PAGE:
Traditionally, working folk dreamed of retiring to California to grow citrus, or more recently wine grapes, but these days the second career crop of choice appears to be artisanal olive oil. Fresh, local oil is all the rage; universities and industry groups help guide aspiring growers, and once their groves start bearing, many sell at farmers markets, where they earn premium prices and enjoy schmoozing with shoppers. Mark Mooring of Buon Gusto Farms followed an unusual version of this path, from starting the
Mooring grew up on Ocean Front Walk in Venice, in a home filled with the culture and cooking of his Italian American mother and grandparents. After earning degrees in business and public administration from USC, he worked from 1972 to 1993 for the LAPD. In 1980 he co-founded the LAPD K-9 unit (motto: "You can run, but you can't hide"), one of the first in the Southland, after Inglewood and Santa Monica. From 1998 to 2006, he served as chief of protective services at the Santa Clara Valley Medical Center. Then he retired from public law enforcement and worked part time on his own business, Proper Authorities, which specializes in security consulting, workplace violence prevention and private investigations.
"I don't have one of those big pensions you hear about, so I've had to keep working," Mooring says.
But he felt it was time to transition to more relaxing work, so he built a home on 200 acres of virgin land in a gorgeous canyon east of Ventura and researched what he could grow there profitably.
Mooring settled on olives, which suited the climate, and could be established with less investment than wine grapes. Five years ago, after taking courses on olives at UC Davis and hiring a consultant, he planted 2,200 trees, about 12 acres. He selected a dozen Italian and Spanish varieties, including Taggascia, Maurino, Moriaolo, Frantoio and Arbosana. He particularly benefited from the advice of Ron Asquith of Ojai Olive Oil Co., who he says taught him everything he knew about growing and pressing olives.
As the trees began bearing two years ago, he made two blends: mild, buttery California Coastal ($19 for 8.5 ounces), a little peppery on the back end; and robust, herbaceous Buenaventura ($24 for 12.7 ounces), ideal for bread dipping and finishing. His 2012 Buenaventura won first prize and best in show at the Ventura County Fair. He also offers four flavored oils, with garlic, basil, Meyer lemon and mandarin.
Mooring, who is 62, will soon plant 1,000 more trees and hopes that within the next few years he will be able to focus entirely on the orchard. He is one of five professional olive oil producers in Ventura County and among the closest to Los Angeles of high-end growers.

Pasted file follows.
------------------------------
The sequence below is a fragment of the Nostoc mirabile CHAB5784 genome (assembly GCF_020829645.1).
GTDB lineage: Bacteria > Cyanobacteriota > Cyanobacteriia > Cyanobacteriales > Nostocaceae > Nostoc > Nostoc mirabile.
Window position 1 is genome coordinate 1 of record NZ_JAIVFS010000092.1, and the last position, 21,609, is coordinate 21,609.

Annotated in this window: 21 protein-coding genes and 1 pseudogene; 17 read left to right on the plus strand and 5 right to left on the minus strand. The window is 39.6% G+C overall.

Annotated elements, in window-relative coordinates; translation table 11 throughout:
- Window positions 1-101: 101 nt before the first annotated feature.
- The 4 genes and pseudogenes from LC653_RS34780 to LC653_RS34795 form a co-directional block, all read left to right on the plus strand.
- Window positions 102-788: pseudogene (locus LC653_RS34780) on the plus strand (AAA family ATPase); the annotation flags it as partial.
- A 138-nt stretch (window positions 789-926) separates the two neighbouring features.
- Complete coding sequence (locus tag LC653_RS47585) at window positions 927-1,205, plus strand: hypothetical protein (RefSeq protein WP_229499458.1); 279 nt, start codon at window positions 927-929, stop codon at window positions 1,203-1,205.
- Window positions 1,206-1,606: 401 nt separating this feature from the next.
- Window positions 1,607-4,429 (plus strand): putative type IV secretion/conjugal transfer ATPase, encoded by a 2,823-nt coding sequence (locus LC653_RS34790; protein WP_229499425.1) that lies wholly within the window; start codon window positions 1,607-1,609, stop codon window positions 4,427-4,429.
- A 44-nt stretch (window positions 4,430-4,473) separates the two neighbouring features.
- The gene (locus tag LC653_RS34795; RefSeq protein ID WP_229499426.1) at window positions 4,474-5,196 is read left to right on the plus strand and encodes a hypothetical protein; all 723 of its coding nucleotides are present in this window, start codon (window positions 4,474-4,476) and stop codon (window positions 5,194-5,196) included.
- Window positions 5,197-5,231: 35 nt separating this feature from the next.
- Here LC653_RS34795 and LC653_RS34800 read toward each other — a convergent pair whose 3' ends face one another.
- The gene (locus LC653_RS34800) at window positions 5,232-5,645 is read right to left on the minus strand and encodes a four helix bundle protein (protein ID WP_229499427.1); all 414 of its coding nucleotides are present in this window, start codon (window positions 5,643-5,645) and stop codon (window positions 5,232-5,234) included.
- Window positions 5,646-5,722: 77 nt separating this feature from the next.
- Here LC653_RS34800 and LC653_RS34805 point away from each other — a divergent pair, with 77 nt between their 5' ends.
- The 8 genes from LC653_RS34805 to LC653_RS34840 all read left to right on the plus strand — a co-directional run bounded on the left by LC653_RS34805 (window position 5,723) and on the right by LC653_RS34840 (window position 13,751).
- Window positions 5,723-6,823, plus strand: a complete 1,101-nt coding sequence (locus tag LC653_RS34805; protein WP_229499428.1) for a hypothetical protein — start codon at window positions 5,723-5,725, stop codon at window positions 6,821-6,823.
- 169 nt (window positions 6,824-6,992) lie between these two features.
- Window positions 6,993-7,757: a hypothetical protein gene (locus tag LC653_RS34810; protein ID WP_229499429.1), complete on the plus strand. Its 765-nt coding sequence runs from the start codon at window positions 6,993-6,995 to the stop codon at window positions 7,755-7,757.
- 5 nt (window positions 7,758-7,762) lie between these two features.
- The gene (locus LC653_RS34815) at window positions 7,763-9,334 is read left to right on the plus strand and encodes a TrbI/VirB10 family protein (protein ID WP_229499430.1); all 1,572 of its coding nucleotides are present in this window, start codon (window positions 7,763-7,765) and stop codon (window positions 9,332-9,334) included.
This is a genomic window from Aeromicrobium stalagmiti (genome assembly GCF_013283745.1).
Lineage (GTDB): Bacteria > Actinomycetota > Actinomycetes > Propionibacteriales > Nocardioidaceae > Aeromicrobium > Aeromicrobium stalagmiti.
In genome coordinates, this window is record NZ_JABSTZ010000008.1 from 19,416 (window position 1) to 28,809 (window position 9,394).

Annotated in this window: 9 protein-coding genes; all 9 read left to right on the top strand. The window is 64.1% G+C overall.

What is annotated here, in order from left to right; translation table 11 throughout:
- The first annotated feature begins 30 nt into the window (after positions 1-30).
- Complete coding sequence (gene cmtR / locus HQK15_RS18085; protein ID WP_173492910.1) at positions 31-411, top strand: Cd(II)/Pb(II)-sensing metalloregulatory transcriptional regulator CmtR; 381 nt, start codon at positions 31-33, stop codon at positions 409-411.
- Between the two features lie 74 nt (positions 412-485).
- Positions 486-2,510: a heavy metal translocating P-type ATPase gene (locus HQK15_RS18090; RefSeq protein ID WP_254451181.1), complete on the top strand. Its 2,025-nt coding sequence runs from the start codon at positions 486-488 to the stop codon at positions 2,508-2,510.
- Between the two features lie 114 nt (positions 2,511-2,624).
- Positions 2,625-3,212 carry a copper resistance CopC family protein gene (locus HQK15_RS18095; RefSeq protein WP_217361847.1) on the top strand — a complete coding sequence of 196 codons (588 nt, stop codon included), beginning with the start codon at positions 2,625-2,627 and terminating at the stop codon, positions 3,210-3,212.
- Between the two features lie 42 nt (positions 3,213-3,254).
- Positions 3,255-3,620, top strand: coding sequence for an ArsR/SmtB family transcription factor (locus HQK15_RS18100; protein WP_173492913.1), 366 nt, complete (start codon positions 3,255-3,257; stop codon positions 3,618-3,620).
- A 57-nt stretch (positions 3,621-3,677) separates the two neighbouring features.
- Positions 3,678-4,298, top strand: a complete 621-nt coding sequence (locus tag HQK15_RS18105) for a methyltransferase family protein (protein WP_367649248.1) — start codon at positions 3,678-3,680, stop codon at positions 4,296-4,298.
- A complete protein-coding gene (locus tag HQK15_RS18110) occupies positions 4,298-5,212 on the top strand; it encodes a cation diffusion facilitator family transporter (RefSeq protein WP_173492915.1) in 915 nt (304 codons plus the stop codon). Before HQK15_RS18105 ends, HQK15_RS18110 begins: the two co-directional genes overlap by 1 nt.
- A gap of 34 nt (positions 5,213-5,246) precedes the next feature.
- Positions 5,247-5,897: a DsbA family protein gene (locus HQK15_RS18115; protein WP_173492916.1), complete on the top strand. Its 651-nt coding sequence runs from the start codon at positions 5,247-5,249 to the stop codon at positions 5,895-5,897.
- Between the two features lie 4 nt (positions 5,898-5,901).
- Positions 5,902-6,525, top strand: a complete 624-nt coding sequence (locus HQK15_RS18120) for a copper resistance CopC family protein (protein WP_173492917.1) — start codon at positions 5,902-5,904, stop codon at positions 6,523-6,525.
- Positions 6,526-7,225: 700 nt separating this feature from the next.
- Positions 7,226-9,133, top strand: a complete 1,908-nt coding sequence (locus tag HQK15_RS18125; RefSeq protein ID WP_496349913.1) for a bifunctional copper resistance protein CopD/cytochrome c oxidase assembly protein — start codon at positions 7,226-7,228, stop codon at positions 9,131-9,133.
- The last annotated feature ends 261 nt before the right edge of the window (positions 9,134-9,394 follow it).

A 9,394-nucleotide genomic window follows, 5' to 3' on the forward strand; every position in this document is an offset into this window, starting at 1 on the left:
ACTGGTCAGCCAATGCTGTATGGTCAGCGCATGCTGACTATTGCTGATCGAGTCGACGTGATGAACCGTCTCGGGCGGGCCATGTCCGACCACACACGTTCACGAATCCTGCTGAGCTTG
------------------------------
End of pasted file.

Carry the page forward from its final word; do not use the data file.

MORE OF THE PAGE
Aided by his son, Giovanni, he sells his certified organic oil at the Thousand Oaks, Ventura (Saturday) and Channel Islands farmers markets, and expects to start at Santa Monica Main Street within a few weeks.
New Marina del Rey market
A new farmers market opened Thursday morning in a parking lot next to Mother's Beach in Marina del Rey. Just a few feet from the sand at its southern end, it's a postcard-perfect location, rimmed by palm trees, sailboats, condos and schoolkids playing beach volleyball.
This is the first farmers market sponsored by the Los Angeles County Department of Beaches and Harbors, which in 2011 secured an amendment to the local council guidelines to allow such activities on the site, said Carol Baker, a division chief for the department. It hopes the market will appeal to local residents, tourists and beach-goers, she added.
Last year the department started featuring food trucks on Thursday nights at the beach location. It then solicited proposals from 30 farmers market operators, received five bids, and selected Southland Farmers' Market Assn. This organization, which used to be an alliance of independent farmers markets, now serves as a vehicle for its director, Howell Tumlin, who runs 11 local markets.
Thursday's market had 17 farmers, generally of reputable quality, and 10 food stalls. The selection is modest in size but enough to cover most of the basics, including standard and Asian vegetables, meat, eggs, honey, apples, citrus and berries.
Chua Xiong and her husband, Dao Moua, display a super-fresh array of vegetables, including Italian and purple basil, amaranth, bok choy, bitter melon leaves and pea tendrils, all grown in Clovis.
An agronomist who immigrated from Bolivia to Nipomo, Raul Taborga of Denny's Organic Farms, sells sugar snap peas, asparagus, spinach, celery and Albion strawberries.
Jose Brigido Gama of Valley Center Growers offers Star Ruby grapefruit and Valencia oranges, both of which are starting to sweeten in his area of San Diego County. Pedro Gallardo of Fallbrook has Hass avocados, approaching peak quality in the district.
Next week David Avila will bring Andy G cherries, discovered in 1998 by a neighbor, Robert Hurlbut, as a sport of Early Burlat, the standard early-season variety. It ripens about a week earlier, but like Burlat it is small and soft, and can't compare with later, top-drawer varieties such as Brooks and Bing. Still, the flavor of dark, ripe specimens is decent, and it's worth buying a few to whet the appetite for cherry season. Avila grows about an acre of the variety, which he'll offer for about two weeks.
Marina del Rey farmers market, Mother's Beach parking lot, Admiralty Way and Via Marina, 9 a.m. to 2 p.m.Thursdays.